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Social Media Tags: How to use Graph and Cards. Do you use Meta tags like title tags and Meta description tags? Of course, you use them because you know that it helps you improve your position in search engines.

But did you know that Meta tags affect your traffic on social media? Sure, there are Google’s authorship tags, but what about Facebook and Twitter? In fact, each of these networks has its own Meta tags that can help you improve the social traffic you are receiving.

These are called Facebook Open Graph and Twitter Cards. Here’s how you can take advantage of both:

Facebook Open Graph

When you share an image on Facebook, what does it look like?

Well, it doesn’t always look like this. Facebook tries to read the code on your page, but it doesn’t always load the images.

Facebook Open Graph

If you do not use Open Graph tags when you share a URL of your site on Facebook, it is possible that only the text of the article (title, website, and description) will be seen, as a post without life and that does not stand out among the others on Facebook.

<meta property="og:url"                content="" />
<meta property="og:type"               content="article" />
<meta property="og:title"              content="Digital Marketing" />
<meta property="og:description"        content="Best Tips for Digital Marketing" />
<meta property="og:image"              content="" />

This is how Quick Sprout used to look before it implemented Open Graph tags on the website.

After having implemented the Open Graph tags, I was able to increase my traffic on Facebook by 174%, simply because I now have images in every Quick Sprout status update.

Now that you are convinced, you should also use Open Graph. This is how you can install it on your website.

 If you use WordPress, just install this plugin and you’re pretty much done.

If you don’t use WordPress, you will need Meta tags for each page on your website manually. To make it easier to understand, we will use the article “Google Ranking Factors: 10 Tools That Will Help you” as an example.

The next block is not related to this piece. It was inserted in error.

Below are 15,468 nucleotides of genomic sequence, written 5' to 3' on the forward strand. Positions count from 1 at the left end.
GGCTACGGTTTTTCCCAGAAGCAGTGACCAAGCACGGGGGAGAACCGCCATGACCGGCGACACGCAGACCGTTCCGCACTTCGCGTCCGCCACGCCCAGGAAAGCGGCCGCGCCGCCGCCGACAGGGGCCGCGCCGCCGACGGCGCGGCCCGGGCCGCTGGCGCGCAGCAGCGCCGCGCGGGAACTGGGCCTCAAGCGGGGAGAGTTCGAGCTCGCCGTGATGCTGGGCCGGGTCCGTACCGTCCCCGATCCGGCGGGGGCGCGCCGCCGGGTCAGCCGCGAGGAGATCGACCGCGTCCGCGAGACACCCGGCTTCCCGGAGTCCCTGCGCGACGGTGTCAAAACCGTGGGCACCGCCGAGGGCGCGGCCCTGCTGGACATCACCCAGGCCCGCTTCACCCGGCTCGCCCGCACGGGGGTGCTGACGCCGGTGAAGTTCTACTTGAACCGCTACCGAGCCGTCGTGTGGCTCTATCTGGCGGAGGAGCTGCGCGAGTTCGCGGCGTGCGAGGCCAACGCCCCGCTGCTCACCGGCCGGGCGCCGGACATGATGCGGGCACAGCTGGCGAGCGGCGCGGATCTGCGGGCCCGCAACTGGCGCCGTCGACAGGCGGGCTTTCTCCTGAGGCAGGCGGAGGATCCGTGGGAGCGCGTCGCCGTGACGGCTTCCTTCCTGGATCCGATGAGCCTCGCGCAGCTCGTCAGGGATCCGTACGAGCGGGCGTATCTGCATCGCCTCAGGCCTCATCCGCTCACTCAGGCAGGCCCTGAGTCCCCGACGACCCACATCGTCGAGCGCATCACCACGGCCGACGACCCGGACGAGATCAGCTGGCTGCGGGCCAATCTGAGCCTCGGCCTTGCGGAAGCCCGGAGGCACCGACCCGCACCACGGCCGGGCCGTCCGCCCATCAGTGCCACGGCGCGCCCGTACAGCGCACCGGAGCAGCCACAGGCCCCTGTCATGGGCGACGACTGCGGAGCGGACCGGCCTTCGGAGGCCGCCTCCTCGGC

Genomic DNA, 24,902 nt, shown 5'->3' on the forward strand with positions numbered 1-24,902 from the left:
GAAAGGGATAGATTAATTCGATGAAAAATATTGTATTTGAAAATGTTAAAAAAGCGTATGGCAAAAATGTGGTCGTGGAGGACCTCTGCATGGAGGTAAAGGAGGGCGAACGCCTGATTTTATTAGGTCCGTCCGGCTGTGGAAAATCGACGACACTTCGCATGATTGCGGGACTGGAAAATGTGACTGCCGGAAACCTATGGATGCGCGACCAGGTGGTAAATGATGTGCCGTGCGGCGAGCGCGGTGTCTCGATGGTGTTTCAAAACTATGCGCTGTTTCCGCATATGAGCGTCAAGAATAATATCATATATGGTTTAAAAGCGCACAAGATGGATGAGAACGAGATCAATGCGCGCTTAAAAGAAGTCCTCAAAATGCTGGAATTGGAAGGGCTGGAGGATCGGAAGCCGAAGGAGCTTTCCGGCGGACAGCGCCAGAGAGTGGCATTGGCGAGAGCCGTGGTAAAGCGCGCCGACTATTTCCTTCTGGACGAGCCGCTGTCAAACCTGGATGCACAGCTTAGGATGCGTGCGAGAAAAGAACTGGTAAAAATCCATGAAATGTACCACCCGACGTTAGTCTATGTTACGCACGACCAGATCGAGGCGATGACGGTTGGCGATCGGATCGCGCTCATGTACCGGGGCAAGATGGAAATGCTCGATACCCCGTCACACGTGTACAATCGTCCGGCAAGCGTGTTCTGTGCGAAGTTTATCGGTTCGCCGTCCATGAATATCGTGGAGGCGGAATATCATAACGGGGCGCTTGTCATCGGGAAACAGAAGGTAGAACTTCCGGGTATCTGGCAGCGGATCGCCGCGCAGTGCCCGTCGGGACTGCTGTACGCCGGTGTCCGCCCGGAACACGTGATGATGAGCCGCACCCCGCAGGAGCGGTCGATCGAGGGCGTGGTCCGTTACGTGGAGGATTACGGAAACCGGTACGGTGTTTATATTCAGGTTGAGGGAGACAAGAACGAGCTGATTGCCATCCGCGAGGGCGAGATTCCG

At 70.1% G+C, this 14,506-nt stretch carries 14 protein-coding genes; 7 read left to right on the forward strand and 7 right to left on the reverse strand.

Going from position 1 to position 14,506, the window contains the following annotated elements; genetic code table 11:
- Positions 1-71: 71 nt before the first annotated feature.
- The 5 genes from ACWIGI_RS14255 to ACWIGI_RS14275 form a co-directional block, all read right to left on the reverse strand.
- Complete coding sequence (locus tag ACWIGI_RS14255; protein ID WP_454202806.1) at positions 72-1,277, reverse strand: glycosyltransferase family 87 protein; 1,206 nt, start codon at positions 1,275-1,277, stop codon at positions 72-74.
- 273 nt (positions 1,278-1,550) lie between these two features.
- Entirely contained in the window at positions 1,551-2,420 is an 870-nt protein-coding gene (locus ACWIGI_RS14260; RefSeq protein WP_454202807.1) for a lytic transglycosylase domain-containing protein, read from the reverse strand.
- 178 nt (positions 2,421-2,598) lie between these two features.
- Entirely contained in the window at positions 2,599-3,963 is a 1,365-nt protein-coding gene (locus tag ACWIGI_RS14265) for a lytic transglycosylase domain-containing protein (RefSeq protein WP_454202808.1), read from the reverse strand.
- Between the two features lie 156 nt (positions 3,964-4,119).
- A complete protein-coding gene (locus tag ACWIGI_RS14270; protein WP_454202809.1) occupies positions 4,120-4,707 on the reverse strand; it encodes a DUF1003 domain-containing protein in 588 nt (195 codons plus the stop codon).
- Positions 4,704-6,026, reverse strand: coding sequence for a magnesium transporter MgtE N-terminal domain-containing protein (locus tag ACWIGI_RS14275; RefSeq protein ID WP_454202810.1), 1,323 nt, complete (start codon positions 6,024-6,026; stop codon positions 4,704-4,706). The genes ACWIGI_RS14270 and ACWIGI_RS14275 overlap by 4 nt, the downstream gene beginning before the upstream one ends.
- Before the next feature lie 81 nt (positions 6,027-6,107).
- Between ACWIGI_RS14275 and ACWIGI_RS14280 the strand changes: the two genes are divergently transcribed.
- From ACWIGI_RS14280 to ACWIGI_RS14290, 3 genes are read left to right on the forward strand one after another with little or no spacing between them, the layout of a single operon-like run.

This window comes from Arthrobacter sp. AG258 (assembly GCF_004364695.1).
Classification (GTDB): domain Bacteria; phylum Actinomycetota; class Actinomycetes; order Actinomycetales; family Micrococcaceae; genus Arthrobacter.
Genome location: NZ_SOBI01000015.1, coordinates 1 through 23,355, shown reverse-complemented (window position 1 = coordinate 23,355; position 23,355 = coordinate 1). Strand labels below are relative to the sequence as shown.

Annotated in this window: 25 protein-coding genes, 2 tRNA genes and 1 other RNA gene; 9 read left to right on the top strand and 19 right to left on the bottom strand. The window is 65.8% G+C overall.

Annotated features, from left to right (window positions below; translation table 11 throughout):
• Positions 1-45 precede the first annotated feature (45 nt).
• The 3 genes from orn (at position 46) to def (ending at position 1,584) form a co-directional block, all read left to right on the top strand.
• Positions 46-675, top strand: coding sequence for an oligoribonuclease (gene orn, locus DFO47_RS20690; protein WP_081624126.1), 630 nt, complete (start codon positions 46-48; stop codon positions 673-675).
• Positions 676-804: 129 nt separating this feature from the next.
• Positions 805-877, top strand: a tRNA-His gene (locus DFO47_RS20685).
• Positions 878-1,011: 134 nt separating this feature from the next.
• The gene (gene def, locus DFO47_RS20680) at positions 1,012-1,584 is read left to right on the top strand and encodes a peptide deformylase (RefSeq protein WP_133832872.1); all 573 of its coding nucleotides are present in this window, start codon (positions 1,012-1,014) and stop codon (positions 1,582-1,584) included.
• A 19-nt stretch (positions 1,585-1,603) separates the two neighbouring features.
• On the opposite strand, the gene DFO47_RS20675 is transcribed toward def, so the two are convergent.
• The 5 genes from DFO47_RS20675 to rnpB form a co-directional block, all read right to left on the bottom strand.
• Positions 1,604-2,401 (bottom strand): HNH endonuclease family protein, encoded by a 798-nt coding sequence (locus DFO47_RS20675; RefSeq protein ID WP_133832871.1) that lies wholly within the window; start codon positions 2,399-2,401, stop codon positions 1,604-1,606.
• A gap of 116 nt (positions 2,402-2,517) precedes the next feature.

Og: title

Here you put the title of your content. Think of this as something similar to your normal Html title tag that the search engine uses. When creating your og: title, keep the number of characters close to 95 characters.

Example: <kills property = »og: title» content = »Google ranking factors: 10 tools that will help you» />

Og: type

This is where you describe what kind of content you are sharing. Is it a short video, a photo, a blog post, etc? This is the list you can choose from when defining the type of your content:


  • activity
  • Sport


  • Pub
  • company
  • coffee
  • hotel
  • restaurant


  • cause
  • sports_liga
  • sports_team


  • band
  • government
  • nonprofit
  • school
  • University


  • actor
  • athlete
  • author
  • director
  • musician
  • politician
  • public figure


  • city
  • country
  • landmark
  • state providence

Products and Entertainment

  • album
  • book
  • drink
  • food
  • game
  • product
  • song
  • movie
  • tv_show


  • Blog
  • website
  • Article

Example: <meta property = ”og.type” content = ”article” />

og: description

This is also similar to your Html Meta description because it is used to describe your content. You should not care if it is a good keyword, however, you should include an attractive description that will give you more clicks. You have up to 156 characters for this tag.

Example:  <meta property = ”og: description” content = ”Do you want to know how to appear on the first page of Google results when doing a search for your market? These 10 tools will help you”/>

Og: image

Remember that posts with images were able to increase traffic on Facebook by 174%? It’s because I used the Open Graph to make sure Facebook displayed the image every time the Quick Sprout URL was shared.